The first son in a family with nine children, Seydou Koné was born in Dimbokro Côte d'Ivoire, 1953. Alpha was raised by his grandmother, and his memories as a child were all filled with happy years. Carrying the first name of his grandfather, his grandmother always joked that Alpha was her "small husband". Growing with his grandmother, Alpha learned the local Dioula culture and norms. One of his memorable lessons as a child was the importance of speaking the truth and not lying, for the consequences of lying were dire.
After various TV shows for Kassi, in the early '80s, he recorded his first single, Brigidier Sabari. Blondy recorded his first solo album in 1983, entitled 'Jah Glory'. However, by the time of the album's release, he was not able to share the joy with his cherished grandmother; she had passed away. This album was to have enormous success and would become later a symbol of resistance, because of the song 'Brigadier Sabari', where Alpha criticized the harassment of the police. Alpha Blondy became a big star in Abidjan, with his own African twist of Reggae music, becoming, in the eyes of his fans, 'the Bob Marley of West Africa'. Having found success with his music in Europe, Alpha went to Paris in 1984, to make his second album, 'Cocody Rock'.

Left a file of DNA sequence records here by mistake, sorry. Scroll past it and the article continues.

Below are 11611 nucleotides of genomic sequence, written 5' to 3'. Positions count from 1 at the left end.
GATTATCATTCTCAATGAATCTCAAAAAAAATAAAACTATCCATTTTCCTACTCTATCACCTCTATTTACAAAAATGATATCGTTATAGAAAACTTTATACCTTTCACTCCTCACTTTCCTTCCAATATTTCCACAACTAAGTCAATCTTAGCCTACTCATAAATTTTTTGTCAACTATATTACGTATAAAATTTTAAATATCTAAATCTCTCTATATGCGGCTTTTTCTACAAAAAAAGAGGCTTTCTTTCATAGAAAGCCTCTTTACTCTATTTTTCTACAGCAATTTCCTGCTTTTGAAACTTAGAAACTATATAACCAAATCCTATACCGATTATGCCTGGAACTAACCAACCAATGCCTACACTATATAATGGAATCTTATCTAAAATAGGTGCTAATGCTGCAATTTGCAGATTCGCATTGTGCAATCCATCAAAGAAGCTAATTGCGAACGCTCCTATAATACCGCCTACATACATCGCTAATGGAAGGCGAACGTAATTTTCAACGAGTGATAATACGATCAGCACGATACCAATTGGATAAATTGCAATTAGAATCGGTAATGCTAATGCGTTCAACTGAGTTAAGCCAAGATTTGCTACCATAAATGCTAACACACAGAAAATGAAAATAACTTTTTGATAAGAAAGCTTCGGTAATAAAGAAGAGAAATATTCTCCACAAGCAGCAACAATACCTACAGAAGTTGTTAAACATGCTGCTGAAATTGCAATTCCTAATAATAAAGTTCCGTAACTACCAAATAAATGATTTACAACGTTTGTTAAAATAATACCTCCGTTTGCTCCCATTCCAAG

Ivorian reggae star and UNOCI's Messenger of Peace, Alpha Blondy (with microphone and in dark jacket) and Charles Blegoude, leader of the Young Patriots (right of Alpha Blondy with a cap), along with other youth leaders call for calm and denounce violence on the eve of UN Security Council resolutions concerning the stalled peace process in Côte d'Ivoire. Picture taken in Abidjan, Côte d'Ivoire, 30 October 2006.
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